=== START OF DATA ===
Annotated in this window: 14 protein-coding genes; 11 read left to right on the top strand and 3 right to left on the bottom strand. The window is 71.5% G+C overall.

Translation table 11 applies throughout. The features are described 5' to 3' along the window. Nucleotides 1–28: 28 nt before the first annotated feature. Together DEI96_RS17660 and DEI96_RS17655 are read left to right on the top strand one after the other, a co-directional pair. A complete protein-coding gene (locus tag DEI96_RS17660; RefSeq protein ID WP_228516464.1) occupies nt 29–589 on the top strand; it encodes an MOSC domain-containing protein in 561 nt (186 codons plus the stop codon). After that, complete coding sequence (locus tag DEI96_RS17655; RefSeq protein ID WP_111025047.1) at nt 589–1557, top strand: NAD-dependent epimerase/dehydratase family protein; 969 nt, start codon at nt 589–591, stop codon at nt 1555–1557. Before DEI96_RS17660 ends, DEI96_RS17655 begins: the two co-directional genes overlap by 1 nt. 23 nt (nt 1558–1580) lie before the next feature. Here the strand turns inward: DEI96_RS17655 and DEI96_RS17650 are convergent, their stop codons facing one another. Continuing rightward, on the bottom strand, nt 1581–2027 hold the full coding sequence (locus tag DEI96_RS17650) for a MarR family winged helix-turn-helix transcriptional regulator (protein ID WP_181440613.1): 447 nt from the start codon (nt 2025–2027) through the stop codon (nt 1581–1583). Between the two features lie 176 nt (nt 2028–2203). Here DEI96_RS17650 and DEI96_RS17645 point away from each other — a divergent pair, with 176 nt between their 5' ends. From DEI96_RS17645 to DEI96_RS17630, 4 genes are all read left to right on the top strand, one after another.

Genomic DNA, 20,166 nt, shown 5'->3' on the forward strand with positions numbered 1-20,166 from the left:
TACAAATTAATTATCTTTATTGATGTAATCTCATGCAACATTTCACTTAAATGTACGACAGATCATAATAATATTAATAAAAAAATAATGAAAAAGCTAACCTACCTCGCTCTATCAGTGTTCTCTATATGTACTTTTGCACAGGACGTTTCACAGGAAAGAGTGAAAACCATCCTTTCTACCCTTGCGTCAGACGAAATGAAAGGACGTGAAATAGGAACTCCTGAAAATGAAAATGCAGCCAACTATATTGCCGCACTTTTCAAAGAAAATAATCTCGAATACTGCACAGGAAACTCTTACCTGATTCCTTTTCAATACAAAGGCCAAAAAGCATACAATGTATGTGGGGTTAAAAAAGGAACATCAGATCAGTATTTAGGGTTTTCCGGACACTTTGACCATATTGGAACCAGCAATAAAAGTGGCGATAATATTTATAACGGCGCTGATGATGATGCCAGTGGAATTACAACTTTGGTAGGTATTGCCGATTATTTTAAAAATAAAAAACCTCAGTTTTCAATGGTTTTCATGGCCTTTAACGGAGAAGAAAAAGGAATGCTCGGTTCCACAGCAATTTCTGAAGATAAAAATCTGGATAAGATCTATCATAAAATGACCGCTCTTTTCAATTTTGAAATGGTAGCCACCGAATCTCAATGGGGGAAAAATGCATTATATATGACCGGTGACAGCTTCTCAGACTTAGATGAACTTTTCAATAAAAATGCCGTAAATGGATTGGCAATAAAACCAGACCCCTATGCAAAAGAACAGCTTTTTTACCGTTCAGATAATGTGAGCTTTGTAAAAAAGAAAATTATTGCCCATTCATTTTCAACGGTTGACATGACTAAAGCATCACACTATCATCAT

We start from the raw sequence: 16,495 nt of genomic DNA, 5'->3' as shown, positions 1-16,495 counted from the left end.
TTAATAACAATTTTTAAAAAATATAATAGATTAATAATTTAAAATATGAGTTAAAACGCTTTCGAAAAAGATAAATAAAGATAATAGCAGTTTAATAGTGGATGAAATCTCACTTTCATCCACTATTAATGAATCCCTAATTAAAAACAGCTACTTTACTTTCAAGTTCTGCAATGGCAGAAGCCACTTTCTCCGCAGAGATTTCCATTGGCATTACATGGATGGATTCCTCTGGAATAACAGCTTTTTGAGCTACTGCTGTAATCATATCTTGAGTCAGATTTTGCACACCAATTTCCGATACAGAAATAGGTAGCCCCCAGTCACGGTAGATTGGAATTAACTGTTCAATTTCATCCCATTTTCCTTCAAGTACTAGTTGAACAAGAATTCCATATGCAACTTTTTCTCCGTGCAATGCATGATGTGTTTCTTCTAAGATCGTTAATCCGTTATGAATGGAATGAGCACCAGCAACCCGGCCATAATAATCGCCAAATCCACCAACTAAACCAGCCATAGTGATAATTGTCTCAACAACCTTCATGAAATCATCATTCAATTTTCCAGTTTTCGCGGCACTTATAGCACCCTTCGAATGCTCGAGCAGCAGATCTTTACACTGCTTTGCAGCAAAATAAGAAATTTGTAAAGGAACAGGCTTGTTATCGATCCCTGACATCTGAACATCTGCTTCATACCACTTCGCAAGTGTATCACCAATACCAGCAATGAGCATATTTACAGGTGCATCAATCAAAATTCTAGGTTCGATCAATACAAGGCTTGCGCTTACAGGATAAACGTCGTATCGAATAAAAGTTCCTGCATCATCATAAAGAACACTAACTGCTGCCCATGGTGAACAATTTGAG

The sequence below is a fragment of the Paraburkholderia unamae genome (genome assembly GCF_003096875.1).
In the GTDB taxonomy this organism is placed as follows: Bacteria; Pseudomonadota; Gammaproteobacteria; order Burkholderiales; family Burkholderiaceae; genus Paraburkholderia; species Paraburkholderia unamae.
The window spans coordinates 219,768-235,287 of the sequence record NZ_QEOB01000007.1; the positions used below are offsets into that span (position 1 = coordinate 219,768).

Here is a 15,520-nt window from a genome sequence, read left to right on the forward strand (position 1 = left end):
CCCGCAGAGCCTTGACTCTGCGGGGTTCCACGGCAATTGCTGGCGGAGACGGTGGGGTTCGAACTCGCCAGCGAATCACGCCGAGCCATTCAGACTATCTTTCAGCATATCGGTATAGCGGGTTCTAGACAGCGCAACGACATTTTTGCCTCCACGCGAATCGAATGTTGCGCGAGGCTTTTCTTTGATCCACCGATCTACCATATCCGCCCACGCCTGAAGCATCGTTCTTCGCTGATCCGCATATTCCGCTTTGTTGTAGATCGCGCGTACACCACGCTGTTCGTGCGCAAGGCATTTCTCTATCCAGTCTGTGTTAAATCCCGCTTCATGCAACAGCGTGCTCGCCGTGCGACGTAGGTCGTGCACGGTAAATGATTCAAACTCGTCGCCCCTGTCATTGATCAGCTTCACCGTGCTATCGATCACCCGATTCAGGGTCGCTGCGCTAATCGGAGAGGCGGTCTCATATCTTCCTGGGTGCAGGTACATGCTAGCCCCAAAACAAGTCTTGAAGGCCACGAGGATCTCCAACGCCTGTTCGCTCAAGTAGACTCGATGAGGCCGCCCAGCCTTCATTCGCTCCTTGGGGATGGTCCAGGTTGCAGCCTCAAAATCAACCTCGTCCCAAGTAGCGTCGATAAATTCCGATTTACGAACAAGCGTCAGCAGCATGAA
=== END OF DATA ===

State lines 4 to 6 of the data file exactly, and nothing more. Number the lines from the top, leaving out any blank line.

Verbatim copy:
TACAAATTAATTATCTTTATTGATGTAATCTCATGCAACATTTCACTTAAATGTACGACAGATCATAATAATATTAATAAAAAAATAATGAAAAAGCTAACCTACCTCGCTCTATCAGTGTTCTCTATATGTACTTTTGCACAGGACGTTTCACAGGAAAGAGTGAAAACCATCCTTTCTACCCTTGCGTCAGACGAAATGAAAGGACGTGAAATAGGAACTCCTGAAAATGAAAATGCAGCCAACTATATTGCCGCACTTTTCAAAGAAAATAATCTCGAATACTGCACAGGAAACTCTTACCTGATTCCTTTTCAATACAAAGGCCAAAAAGCATACAATGTATGTGGGGTTAAAAAAGGAACATCAGATCAGTATTTAGGGTTTTCCGGACACTTTGACCATATTGGAACCAGCAATAAAAGTGGCGATAATATTTATAACGGCGCTGATGATGATGCCAGTGGAATTACAACTTTGGTAGGTATTGCCGATTATTTTAAAAATAAAAAACCTCAGTTTTCAATGGTTTTCATGGCCTTTAACGGAGAAGAAAAAGGAATGCTCGGTTCCACAGCAATTTCTGAAGATAAAAATCTGGATAAGATCTATCATAAAATGACCGCTCTTTTCAATTTTGAAATGGTAGCCACCGAATCTCAATGGGGGAAAAATGCATTATATATGACCGGTGACAGCTTCTCAGACTTAGATGAACTTTTCAATAAAAATGCCGTAAATGGATTGGCAATAAAACCAGACCCCTATGCAAAAGAACAGCTTTTTTACCGTTCAGATAATGTGAGCTTTGTAAAAAAGAAAATTATTGCCCATTCATTTTCAACGGTTGACATGACTAAAGCATCACACTATCATCAT

We start from the raw sequence: 16,495 nt of genomic DNA, 5'->3' as shown, positions 1-16,495 counted from the left end.
TTAATAACAATTTTTAAAAAATATAATAGATTAATAATTTAAAATATGAGTTAAAACGCTTTCGAAAAAGATAAATAAAGATAATAGCAGTTTAATAGTGGATGAAATCTCACTTTCATCCACTATTAATGAATCCCTAATTAAAAACAGCTACTTTACTTTCAAGTTCTGCAATGGCAGAAGCCACTTTCTCCGCAGAGATTTCCATTGGCATTACATGGATGGATTCCTCTGGAATAACAGCTTTTTGAGCTACTGCTGTAATCATATCTTGAGTCAGATTTTGCACACCAATTTCCGATACAGAAATAGGTAGCCCCCAGTCACGGTAGATTGGAATTAACTGTTCAATTTCATCCCATTTTCCTTCAAGTACTAGTTGAACAAGAATTCCATATGCAACTTTTTCTCCGTGCAATGCATGATGTGTTTCTTCTAAGATCGTTAATCCGTTATGAATGGAATGAGCACCAGCAACCCGGCCATAATAATCGCCAAATCCACCAACTAAACCAGCCATAGTGATAATTGTCTCAACAACCTTCATGAAATCATCATTCAATTTTCCAGTTTTCGCGGCACTTATAGCACCCTTCGAATGCTCGAGCAGCAGATCTTTACACTGCTTTGCAGCAAAATAAGAAATTTGTAAAGGAACAGGCTTGTTATCGATCCCTGACATCTGAACATCTGCTTCATACCACTTCGCAAGTGTATCACCAATACCAGCAATGAGCATATTTACAGGTGCATCAATCAAAATTCTAGGTTCGATCAATACAAGGCTTGCGCTTACAGGATAAACGTCGTATCGAATAAAAGTTCCTGCATCATCATAAAGAACACTAACTGCTGCCCATGGTGAACAATTTGAG